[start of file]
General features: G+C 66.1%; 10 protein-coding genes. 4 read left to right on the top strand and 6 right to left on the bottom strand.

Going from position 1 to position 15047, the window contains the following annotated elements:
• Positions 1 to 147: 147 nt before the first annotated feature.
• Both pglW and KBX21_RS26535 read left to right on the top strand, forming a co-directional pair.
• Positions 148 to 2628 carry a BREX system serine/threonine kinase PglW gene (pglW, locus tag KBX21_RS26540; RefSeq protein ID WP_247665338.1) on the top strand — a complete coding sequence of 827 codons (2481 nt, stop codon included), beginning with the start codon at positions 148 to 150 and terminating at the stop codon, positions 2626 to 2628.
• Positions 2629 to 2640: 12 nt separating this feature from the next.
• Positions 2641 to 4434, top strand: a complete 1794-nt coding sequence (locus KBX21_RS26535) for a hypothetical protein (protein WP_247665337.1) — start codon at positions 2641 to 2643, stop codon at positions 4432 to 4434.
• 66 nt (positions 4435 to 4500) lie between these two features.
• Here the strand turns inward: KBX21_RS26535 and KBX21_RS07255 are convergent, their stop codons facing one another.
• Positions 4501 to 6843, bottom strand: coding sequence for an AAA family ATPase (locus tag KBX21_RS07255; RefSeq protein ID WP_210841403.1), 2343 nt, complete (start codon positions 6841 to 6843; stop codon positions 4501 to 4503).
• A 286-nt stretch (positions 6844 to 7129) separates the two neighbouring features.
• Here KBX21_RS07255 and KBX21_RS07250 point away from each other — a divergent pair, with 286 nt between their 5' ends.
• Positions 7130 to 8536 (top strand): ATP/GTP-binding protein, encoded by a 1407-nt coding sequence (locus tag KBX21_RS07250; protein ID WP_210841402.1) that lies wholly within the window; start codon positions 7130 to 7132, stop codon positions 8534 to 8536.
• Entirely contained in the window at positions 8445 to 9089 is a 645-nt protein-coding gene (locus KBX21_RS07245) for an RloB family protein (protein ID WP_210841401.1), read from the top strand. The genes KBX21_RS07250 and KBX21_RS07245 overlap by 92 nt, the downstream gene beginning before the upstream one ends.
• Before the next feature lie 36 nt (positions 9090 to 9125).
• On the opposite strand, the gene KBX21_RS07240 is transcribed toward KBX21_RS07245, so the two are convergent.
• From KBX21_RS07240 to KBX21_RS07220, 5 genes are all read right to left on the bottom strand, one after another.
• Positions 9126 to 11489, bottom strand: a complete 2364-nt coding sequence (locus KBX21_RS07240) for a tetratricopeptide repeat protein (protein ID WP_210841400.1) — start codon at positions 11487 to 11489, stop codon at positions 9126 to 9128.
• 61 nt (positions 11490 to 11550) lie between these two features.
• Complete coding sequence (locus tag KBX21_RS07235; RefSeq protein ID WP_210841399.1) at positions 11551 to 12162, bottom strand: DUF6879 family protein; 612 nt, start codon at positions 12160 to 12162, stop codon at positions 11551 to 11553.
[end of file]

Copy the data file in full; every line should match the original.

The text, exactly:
General features: G+C 66.1%; 10 protein-coding genes. 4 read left to right on the top strand and 6 right to left on the bottom strand.

Going from position 1 to position 15047, the window contains the following annotated elements:
• Positions 1 to 147: 147 nt before the first annotated feature.
• Both pglW and KBX21_RS26535 read left to right on the top strand, forming a co-directional pair.
• Positions 148 to 2628 carry a BREX system serine/threonine kinase PglW gene (pglW, locus tag KBX21_RS26540; RefSeq protein ID WP_247665338.1) on the top strand — a complete coding sequence of 827 codons (2481 nt, stop codon included), beginning with the start codon at positions 148 to 150 and terminating at the stop codon, positions 2626 to 2628.
• Positions 2629 to 2640: 12 nt separating this feature from the next.
• Positions 2641 to 4434, top strand: a complete 1794-nt coding sequence (locus KBX21_RS26535) for a hypothetical protein (protein WP_247665337.1) — start codon at positions 2641 to 2643, stop codon at positions 4432 to 4434.
• 66 nt (positions 4435 to 4500) lie between these two features.
• Here the strand turns inward: KBX21_RS26535 and KBX21_RS07255 are convergent, their stop codons facing one another.
• Positions 4501 to 6843, bottom strand: coding sequence for an AAA family ATPase (locus tag KBX21_RS07255; RefSeq protein ID WP_210841403.1), 2343 nt, complete (start codon positions 6841 to 6843; stop codon positions 4501 to 4503).
• A 286-nt stretch (positions 6844 to 7129) separates the two neighbouring features.
• Here KBX21_RS07255 and KBX21_RS07250 point away from each other — a divergent pair, with 286 nt between their 5' ends.
• Positions 7130 to 8536 (top strand): ATP/GTP-binding protein, encoded by a 1407-nt coding sequence (locus tag KBX21_RS07250; protein ID WP_210841402.1) that lies wholly within the window; start codon positions 7130 to 7132, stop codon positions 8534 to 8536.
• Entirely contained in the window at positions 8445 to 9089 is a 645-nt protein-coding gene (locus KBX21_RS07245) for an RloB family protein (protein ID WP_210841401.1), read from the top strand. The genes KBX21_RS07250 and KBX21_RS07245 overlap by 92 nt, the downstream gene beginning before the upstream one ends.
• Before the next feature lie 36 nt (positions 9090 to 9125).
• On the opposite strand, the gene KBX21_RS07240 is transcribed toward KBX21_RS07245, so the two are convergent.
• From KBX21_RS07240 to KBX21_RS07220, 5 genes are all read right to left on the bottom strand, one after another.
• Positions 9126 to 11489, bottom strand: a complete 2364-nt coding sequence (locus KBX21_RS07240) for a tetratricopeptide repeat protein (protein ID WP_210841400.1) — start codon at positions 11487 to 11489, stop codon at positions 9126 to 9128.
• 61 nt (positions 11490 to 11550) lie between these two features.
• Complete coding sequence (locus tag KBX21_RS07235; RefSeq protein ID WP_210841399.1) at positions 11551 to 12162, bottom strand: DUF6879 family protein; 612 nt, start codon at positions 12160 to 12162, stop codon at positions 11551 to 11553.